The Hagia Sophia’s historic Imperial Gate, which dates back to the 6th century, was severely damaged on April 18, 2022. The vandalism was discovered that evening after the first Tarawih in 88 years was held at the iconic mosque in Istanbul, Turkey.
Gelen bir şikayet fotoğrafı üzerine bu akşam (18.04.2022) saat 20.45 civarı Ayasofya Camisinin, tarihi “İmparatorluk Kapısının” bu halde olduğunu tespit ettim ve fotoğrafladım. Nöbetçi güvenlik müdürünün bilgim yok demesi üzerine ismini Talip Bey olduğunu söyleyen ve Ayasofya’nın pic.twitter.com/BH7qKNjVpg
— Sanat Tarihi Derneği (STD) (@SanatTarihiSTD) April 18, 2022
The 7-meter-tall gate, which is made of oak, is a central portal and the biggest door at the Hagia Sophia. The renowned artifact was supposedly carved from the biblical Noah’s Ark. Also known as the Silver Gates, it was used exclusively by the emperor and his personal guards.
The identity of the perpetrator(s) is not yet known. However, authorities have promised those responsible will be held accountable, and the General Directorate of Institutions has since shared that two inspectors – administrative and technical – have been assigned to the case.
‘The person or persons who caused this disaster should be identified through a camera,” said Mahir Polat, Deputy General Secretary of the Municipality of Istanbul. “The matter should be taken to the prosecutor, as they intentionally caused damage to the number one historic building, the Hagia Sophia.”
The Hagia Sophia was built between 532-537 AD by Byzantine Emperor Justinian the Great. It served as an Orthodox church for a millennium, with the exception of 1204-61, when it was temporarily converted into a Roman Catholic cathedral by the Latin Empire.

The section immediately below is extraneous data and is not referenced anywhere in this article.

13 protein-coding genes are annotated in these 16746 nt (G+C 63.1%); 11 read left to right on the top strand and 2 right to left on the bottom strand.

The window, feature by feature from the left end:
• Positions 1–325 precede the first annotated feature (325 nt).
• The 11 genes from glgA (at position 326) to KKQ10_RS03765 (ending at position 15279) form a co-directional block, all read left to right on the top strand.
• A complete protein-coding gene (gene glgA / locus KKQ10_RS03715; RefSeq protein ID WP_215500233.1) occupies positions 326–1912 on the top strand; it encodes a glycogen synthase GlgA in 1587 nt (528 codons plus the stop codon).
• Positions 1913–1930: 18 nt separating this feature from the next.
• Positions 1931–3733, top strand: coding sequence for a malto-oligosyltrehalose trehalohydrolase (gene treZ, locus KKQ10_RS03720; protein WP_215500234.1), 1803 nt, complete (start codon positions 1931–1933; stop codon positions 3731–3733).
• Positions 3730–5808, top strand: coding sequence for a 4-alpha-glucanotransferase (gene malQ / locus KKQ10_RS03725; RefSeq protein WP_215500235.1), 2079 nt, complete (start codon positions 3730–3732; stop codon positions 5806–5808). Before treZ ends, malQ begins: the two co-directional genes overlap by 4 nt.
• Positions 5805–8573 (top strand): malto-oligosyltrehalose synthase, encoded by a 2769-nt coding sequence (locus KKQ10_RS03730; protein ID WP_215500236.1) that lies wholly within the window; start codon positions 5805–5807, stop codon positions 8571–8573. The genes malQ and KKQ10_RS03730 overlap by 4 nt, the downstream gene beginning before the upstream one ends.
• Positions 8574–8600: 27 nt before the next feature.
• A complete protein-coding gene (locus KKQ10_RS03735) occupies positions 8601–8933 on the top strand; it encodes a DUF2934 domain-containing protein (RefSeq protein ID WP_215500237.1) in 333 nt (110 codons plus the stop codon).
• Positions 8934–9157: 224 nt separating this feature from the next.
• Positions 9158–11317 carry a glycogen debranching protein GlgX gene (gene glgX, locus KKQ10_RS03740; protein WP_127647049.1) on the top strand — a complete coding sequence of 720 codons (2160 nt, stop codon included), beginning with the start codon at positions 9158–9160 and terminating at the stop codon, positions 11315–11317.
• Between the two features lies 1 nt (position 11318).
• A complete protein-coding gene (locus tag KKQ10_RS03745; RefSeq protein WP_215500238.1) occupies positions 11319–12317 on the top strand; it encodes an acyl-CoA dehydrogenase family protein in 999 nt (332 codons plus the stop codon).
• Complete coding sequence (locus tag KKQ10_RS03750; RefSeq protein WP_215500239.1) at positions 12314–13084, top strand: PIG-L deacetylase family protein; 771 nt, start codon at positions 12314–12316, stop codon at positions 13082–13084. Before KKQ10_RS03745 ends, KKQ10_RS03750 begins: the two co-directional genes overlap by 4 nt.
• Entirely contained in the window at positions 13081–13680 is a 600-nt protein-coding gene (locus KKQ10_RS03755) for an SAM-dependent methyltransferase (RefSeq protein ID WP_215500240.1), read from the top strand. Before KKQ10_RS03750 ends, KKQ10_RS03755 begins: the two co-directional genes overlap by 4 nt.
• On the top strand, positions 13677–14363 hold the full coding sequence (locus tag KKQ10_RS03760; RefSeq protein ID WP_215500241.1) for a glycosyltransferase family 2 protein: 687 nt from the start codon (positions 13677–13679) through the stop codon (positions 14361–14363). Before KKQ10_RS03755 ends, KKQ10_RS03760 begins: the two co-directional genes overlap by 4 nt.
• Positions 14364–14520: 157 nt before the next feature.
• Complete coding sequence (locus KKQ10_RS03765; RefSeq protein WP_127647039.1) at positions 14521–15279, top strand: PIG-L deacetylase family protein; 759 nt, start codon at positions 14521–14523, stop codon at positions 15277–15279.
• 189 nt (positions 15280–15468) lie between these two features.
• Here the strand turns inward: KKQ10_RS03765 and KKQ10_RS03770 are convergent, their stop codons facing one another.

Major changes began in 1453, when the Ottoman Empire conquered Constantinople and put an end to the Byzantine Empire. As soon as Sultan Mehmet the Conqueror entered the city, he went to the Hagia Sophia and performed the Friday prayer, which began the temple’s conversion into a mosque.
In 1935, after six centuries, Turkish President Mustafa Kemal Atatürk secularized the mosque’s status, turning it into a museum. It remained open to the public until recently.
In 2020, the Hagia Sophia returned to being a mosque. The decision led to widespread controversy, with the governments of the United States, France and Greece, as well as the Archbishop of Athens and All Greece, protesting the change.
The Hagia Sophia is on the UNESCO list of protected World Heritage Sites. It’s also considered one of the most important and holiest sites for the Orthodox Church.